However, Garvey never advocated a return to Africa by Blacks in the United States or Caribbean as mistakenly believed by many. Because of this, it is questionable if he can be considered a true Black Nationalist because he never advocated for Blacks in America to form their own nation. He did preach Black Unity and Co-operative Economics in the countries they resided but that alone does not fit the definition of Black Nationalism.
Garvey’s goals were modern and urban. He sought to end imperialist rule and create modern societies in Africa, not, as his critics charged, to transport blacks ‘back to Africa.’ Read more.
The next notable “Black Nationalist” is Malcolm X although again this is a questionable designation. While he was a member of the Nation of Islam and later founded the Organization for Afro-American Unity, neither of those organizations were Black Nationalists because they did not advocate a return to Africa or the creation of a separate Black nation. The Nation of Islam preached some of the same things as Garvey but like Garvey has not advocated for a true Black nation apart from the United States.
Malcolm X is often referred to as a Black Nationalist because of his work associated with the founding of the Republic of New Afrika. However, like Garvey, he never advocated for the establishment of an independent Black nation. He instead advocated for building bridges of economic and social cooperation between Blacks in the United States and the Caribbean with African nations. That is not Black Nationalism, it is Pan Africanism.
Robert F. Williams was a Black Nationalist in the mold of Martin Robison Delany believing that the United States was forever to be ruled by institutional racism and he advocated for the formation of a Black nation consisting of five southern states and funded with reparations for slavery and Jim Crow and called the Republic of New Afrika..
Robert F. Williams would become the first chairman of the provisional government of the RNA.
The Republic of New Africa (RNA) is a black nationalist organization that was created in 1969 on the premise that an independent black republic should be created out of the southern United States of South Carolina, Georgia, Alabama, Mississippi, and Louisiana, which were considered “subjugated lands.”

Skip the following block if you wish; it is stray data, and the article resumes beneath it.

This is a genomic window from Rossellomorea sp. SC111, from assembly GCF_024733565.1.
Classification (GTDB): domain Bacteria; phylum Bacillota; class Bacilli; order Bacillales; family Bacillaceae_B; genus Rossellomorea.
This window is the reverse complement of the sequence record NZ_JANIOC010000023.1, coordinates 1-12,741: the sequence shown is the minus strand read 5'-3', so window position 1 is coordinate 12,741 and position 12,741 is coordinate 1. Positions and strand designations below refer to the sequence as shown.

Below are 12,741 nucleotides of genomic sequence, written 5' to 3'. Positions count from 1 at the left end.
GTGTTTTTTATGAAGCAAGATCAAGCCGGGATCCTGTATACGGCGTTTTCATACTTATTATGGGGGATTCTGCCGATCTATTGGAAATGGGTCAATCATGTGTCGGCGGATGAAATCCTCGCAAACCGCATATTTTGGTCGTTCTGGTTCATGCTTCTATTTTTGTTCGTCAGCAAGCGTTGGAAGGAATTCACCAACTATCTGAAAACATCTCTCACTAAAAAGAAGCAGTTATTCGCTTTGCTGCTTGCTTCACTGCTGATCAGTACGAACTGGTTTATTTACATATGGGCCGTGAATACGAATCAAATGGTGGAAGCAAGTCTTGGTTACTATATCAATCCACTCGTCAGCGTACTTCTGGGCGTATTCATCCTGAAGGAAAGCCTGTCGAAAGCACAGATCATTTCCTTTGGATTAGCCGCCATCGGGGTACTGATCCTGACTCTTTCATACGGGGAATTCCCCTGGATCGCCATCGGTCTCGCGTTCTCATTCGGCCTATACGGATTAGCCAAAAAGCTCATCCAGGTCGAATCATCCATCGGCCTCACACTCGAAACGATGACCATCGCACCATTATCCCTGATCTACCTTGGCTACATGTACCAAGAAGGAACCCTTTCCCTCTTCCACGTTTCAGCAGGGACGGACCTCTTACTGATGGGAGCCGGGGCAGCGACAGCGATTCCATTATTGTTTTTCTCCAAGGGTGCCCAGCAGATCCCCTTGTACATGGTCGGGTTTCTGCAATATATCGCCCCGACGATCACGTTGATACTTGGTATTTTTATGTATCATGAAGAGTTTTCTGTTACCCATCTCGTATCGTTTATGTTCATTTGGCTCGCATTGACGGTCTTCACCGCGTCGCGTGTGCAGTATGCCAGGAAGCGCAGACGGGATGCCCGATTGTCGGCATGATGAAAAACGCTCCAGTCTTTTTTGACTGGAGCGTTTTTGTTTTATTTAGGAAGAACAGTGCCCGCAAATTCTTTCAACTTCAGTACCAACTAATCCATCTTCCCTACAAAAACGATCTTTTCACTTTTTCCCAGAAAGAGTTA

The group’s manifesto demanded the United States government pay $400 billion in reparations for the injustices of slavery and segregation. It also argued that African-Americans should be allowed to vote on self-determination, as that opportunity was not provided at the end of slavery when the 14th Amendment to the U.S. Constitution incorporated African-Americans into the United States.
The economy of the RNA was to be organized based on ujamaa, Tanzania’s model of cooperative economics and community self-sufficiency. – Read more.
Any Black nationalist that isn’t talking about establishing a nation for the Black victims of America, are not really a Black Nationalist and they are engaging in a faux version of Black Nationalism. Cooperate economics is not Black Nationalism. Black Unity in the face of racist oppression, is not Black Nationalism. Pan Africanism is not Black Nationalism. These are characteristics of Black Nationalism but practicing these things don’t make you a Black Nationalist if your goal is not to establish a separate Black nation independent from the United States. Controlling the economics and politics in your community is not Black nationalism because you community is still governed by the State these communities reside in and of course everyone is still subject to federal law. A nation makes its own laws, rules and regulations and not subject to the approval or authority of Europeans.
Black nationalism has to do with creating an independent Black nation, anything else is a imitation and not the real thing..
Note: This list does not include every Black Nationalist or those thought to be Black Nationalists.